From From the SF Chronicle
The $700 billion bailout bill intended to stop the tailspin of the nation's financial sector did something else: It includes federal tax benefits for people who commute by bike.
Starting in January, workers who use two-wheelers as their primary transportation mode to get to and from work will be eligible for a $20-a-month, tax-free reimbursement from their employers for bicycle-related expenses. In return, employers will be able to deduct the expense from their federal taxes.
"It significantly legitimizes bicycling and elevates it to a credible commute mode, like riding a bus or train," said Andy Thornley, program director for the San Francisco Bicycle Coalition.
The money could be used to purchase, store, maintain or repair bikes that are used for a substantial portion of an employee's commute.
Bike advocates have been trying for seven years to get such a provision passed in Washington, but came up short until Congress rushed through the Wall Street bailout package last week and lawmakers squeezed in pet projects. The bicycle benefit was championed by members of the Oregon delegation.
Backers estimate that the federal tax rolls may lose out on about $1 million a year due to the new employer write-off, according to the advocacy group League of American Bicyclists.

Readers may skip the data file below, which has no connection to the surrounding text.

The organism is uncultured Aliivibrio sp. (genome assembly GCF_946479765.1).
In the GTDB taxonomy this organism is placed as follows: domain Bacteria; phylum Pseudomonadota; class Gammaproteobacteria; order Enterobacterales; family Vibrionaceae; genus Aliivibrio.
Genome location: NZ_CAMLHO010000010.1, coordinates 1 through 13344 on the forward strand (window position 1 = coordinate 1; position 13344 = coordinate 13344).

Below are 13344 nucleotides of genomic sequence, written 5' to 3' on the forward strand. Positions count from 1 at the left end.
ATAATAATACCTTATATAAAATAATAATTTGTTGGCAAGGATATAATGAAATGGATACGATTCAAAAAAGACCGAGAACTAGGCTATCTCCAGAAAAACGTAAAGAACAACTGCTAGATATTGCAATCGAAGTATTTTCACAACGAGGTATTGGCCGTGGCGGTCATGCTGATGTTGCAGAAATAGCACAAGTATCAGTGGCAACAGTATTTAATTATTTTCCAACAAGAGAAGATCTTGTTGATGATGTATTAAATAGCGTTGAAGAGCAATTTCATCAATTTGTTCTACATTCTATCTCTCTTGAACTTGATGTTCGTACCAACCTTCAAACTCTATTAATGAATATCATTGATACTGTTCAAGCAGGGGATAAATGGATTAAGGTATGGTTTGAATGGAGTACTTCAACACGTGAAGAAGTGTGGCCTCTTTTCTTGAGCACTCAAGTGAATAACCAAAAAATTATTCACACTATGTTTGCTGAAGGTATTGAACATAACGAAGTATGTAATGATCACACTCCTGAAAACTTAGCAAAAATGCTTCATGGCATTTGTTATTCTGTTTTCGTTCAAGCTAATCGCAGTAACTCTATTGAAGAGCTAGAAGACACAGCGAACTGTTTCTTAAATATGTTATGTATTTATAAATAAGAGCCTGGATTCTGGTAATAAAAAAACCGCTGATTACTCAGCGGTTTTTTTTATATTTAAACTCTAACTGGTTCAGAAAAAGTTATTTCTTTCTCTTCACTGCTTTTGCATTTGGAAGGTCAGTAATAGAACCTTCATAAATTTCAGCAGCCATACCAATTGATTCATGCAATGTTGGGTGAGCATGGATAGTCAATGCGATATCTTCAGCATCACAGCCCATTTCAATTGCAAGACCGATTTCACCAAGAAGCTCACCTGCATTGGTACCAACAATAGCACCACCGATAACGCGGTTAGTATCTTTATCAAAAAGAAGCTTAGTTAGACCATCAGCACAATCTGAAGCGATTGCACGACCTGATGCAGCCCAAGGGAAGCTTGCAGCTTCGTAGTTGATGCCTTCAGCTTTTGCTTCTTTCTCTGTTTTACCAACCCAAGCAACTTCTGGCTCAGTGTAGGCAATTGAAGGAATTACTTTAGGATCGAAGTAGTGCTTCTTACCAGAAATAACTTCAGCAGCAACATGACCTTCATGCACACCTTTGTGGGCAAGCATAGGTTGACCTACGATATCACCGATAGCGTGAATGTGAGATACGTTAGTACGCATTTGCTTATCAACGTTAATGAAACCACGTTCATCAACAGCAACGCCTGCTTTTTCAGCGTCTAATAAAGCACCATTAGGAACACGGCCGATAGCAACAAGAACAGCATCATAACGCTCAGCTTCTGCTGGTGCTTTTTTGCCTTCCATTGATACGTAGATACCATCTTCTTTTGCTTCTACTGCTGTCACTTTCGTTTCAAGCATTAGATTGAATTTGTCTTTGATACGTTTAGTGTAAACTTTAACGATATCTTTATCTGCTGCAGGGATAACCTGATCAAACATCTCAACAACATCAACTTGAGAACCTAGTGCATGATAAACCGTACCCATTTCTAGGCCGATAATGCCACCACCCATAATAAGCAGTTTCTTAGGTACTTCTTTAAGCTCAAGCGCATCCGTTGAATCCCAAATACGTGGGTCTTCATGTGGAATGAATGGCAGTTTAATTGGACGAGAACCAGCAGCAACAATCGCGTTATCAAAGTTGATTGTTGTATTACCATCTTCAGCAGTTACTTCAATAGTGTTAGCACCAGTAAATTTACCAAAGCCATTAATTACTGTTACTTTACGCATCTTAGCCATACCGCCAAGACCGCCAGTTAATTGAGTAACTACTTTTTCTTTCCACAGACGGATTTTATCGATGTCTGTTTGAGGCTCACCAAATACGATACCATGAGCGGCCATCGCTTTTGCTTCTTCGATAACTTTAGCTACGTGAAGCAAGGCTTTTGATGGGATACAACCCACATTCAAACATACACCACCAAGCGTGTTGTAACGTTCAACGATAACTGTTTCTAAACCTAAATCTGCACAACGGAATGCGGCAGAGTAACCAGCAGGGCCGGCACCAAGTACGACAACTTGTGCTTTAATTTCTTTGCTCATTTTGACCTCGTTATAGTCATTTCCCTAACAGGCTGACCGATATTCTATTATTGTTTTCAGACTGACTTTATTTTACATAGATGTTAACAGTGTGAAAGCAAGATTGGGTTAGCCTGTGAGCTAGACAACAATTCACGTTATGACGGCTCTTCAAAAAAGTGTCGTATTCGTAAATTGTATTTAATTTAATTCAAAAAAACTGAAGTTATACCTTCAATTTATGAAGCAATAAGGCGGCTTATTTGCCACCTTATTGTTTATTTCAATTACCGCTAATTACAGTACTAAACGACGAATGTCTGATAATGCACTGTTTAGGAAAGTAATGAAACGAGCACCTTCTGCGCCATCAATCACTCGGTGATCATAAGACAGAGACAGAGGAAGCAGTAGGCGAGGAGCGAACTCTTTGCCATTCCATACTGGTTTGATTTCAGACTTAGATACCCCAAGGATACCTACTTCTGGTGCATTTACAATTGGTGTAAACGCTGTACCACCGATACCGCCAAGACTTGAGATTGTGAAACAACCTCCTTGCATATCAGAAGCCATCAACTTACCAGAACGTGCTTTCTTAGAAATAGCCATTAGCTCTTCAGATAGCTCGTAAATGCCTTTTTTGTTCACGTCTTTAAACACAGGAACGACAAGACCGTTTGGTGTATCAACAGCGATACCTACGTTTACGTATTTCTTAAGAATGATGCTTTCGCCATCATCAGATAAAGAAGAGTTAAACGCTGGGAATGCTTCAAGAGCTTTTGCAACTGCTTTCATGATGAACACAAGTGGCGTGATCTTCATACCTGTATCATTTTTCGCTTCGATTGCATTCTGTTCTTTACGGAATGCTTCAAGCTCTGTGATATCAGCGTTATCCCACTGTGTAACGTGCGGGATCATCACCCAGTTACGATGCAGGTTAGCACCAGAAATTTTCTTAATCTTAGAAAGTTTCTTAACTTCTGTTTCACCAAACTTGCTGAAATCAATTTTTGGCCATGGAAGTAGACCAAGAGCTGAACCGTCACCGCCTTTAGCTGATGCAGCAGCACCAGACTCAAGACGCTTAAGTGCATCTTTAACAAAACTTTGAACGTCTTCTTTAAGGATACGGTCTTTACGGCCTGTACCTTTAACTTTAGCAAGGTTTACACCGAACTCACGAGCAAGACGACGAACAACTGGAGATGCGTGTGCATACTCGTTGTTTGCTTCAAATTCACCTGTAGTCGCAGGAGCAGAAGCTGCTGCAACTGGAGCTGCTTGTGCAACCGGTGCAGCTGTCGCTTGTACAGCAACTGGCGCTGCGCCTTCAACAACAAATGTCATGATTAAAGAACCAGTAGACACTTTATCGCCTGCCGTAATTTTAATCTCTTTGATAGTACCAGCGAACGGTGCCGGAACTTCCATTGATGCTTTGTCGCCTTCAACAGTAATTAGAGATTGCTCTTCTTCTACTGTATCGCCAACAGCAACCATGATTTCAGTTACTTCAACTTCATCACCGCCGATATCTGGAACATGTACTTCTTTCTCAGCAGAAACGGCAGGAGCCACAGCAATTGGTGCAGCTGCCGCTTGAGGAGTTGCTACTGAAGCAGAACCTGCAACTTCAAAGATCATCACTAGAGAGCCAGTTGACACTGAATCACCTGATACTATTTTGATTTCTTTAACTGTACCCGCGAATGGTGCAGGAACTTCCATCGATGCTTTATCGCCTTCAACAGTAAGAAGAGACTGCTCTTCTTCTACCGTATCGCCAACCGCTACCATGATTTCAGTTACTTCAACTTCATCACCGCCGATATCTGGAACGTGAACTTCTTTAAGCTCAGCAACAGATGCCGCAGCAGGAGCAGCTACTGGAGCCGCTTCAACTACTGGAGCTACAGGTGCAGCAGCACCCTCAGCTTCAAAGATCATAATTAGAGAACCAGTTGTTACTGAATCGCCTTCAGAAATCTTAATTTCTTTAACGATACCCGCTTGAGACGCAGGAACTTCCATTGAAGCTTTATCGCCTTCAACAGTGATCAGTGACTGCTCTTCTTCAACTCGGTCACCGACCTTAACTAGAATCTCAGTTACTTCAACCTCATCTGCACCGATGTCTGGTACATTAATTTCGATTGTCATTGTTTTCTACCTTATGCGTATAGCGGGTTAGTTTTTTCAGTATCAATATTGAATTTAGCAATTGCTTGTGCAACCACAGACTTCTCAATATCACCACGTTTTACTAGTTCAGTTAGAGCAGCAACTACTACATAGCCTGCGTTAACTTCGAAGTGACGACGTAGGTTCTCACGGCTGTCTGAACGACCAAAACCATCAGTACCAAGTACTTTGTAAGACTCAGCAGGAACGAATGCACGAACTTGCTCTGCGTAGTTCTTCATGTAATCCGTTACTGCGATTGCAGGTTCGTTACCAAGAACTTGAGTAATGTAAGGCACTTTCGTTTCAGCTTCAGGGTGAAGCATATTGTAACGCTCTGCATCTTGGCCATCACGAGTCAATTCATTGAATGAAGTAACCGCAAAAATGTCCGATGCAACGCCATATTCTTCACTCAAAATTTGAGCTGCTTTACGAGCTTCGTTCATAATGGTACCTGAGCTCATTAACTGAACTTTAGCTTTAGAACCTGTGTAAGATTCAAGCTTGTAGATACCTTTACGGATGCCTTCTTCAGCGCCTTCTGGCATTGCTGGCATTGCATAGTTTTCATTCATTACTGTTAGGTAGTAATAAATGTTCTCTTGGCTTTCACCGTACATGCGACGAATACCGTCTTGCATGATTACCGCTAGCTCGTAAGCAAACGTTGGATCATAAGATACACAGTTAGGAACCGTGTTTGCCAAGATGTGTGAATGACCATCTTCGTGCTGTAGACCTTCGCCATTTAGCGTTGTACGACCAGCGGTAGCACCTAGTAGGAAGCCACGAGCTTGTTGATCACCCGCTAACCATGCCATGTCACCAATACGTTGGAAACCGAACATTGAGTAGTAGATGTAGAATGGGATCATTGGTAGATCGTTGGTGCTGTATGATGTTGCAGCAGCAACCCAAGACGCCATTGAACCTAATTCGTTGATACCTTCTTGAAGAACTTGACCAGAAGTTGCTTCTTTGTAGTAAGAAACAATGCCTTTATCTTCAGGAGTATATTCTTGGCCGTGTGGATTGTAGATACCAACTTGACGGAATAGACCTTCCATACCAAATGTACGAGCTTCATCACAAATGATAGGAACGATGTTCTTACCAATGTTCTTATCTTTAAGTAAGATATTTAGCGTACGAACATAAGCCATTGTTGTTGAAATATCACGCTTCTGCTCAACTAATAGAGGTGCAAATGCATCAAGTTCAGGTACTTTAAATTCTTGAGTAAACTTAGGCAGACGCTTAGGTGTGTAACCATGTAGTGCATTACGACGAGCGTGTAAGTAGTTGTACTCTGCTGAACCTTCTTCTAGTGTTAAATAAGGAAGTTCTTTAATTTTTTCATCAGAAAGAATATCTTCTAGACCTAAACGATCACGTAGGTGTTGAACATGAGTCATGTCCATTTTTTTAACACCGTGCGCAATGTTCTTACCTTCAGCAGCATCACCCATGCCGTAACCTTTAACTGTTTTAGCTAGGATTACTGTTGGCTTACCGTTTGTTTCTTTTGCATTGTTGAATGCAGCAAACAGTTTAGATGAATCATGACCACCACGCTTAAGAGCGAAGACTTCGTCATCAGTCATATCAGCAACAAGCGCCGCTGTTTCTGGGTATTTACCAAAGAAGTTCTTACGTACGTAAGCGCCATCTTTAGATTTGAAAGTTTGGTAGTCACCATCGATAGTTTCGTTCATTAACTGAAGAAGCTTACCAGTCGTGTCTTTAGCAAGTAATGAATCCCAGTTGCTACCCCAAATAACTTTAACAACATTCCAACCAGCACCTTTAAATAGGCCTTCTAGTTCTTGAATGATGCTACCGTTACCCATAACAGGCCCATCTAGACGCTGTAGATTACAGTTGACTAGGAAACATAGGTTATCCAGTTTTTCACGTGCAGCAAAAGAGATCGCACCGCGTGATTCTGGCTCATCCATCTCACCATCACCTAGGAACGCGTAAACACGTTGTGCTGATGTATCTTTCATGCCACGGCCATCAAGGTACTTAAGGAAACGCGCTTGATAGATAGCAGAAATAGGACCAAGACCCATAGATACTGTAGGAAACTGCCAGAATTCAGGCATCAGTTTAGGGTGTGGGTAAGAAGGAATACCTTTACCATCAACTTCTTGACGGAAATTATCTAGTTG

Willy Dommen, 49, regularly rides his bike from his San Anselmo home to his job as a management technology consultant in San Francisco's Financial District. He said the $20-a-month perk for cyclists won't amount to much in term of covering actual expenses. But, he said, it will help raise awareness of bicycling, "and that recognition is great."
San Francisco Supervisor Ross Mirkarimi plans to introduce an amendment to a law he sponsored earlier this year that requires all but the smallest businesses in the city to provide their employees with incentives to get them out of their cars and onto transit.
Under the city law, which will take affect next summer after a six-month public education period, employers with 20 or more employees will have to offer their workers transit passes or vanpool reimbursements or offer them door-to-door shuttle service, or set up a program in which employees could tap into an existing federal program that provides tax breaks for those who commute on transit. Mirkarimi hopes to add the new fringe benefit for bicyclists as an acceptable alternative.
"It's another opportunity to encourage good commuting habits," he said.
The federal bike bill would not allow participants to tap into both the transit credit and the bike reimbursement.
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